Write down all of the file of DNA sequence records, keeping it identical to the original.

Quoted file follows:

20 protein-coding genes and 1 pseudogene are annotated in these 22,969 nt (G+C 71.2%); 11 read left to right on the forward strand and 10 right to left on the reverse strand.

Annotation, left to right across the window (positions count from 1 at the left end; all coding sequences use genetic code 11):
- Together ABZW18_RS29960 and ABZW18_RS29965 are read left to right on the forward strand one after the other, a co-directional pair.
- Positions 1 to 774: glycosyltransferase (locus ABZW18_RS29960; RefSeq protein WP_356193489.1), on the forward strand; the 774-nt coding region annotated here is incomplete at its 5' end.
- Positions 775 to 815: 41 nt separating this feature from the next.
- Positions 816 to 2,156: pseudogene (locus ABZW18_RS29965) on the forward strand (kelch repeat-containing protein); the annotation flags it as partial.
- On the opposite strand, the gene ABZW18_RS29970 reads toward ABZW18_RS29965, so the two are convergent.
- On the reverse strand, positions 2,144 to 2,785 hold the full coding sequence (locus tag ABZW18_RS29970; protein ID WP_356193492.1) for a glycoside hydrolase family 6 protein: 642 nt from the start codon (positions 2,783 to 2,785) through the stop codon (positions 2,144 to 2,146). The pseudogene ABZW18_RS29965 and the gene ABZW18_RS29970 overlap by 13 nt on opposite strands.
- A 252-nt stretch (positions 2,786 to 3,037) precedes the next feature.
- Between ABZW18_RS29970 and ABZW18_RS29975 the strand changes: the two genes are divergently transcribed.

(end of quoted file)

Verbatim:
20 protein-coding genes and 1 pseudogene are annotated in these 22,969 nt (G+C 71.2%); 11 read left to right on the forward strand and 10 right to left on the reverse strand.

Annotation, left to right across the window (positions count from 1 at the left end; all coding sequences use genetic code 11):
- Together ABZW18_RS29960 and ABZW18_RS29965 are read left to right on the forward strand one after the other, a co-directional pair.
- Positions 1 to 774: glycosyltransferase (locus ABZW18_RS29960; RefSeq protein WP_356193489.1), on the forward strand; the 774-nt coding region annotated here is incomplete at its 5' end.
- Positions 775 to 815: 41 nt separating this feature from the next.
- Positions 816 to 2,156: pseudogene (locus ABZW18_RS29965) on the forward strand (kelch repeat-containing protein); the annotation flags it as partial.
- On the opposite strand, the gene ABZW18_RS29970 reads toward ABZW18_RS29965, so the two are convergent.
- On the reverse strand, positions 2,144 to 2,785 hold the full coding sequence (locus tag ABZW18_RS29970; protein ID WP_356193492.1) for a glycoside hydrolase family 6 protein: 642 nt from the start codon (positions 2,783 to 2,785) through the stop codon (positions 2,144 to 2,146). The pseudogene ABZW18_RS29965 and the gene ABZW18_RS29970 overlap by 13 nt on opposite strands.
- A 252-nt stretch (positions 2,786 to 3,037) precedes the next feature.
- Between ABZW18_RS29970 and ABZW18_RS29975 the strand changes: the two genes are divergently transcribed.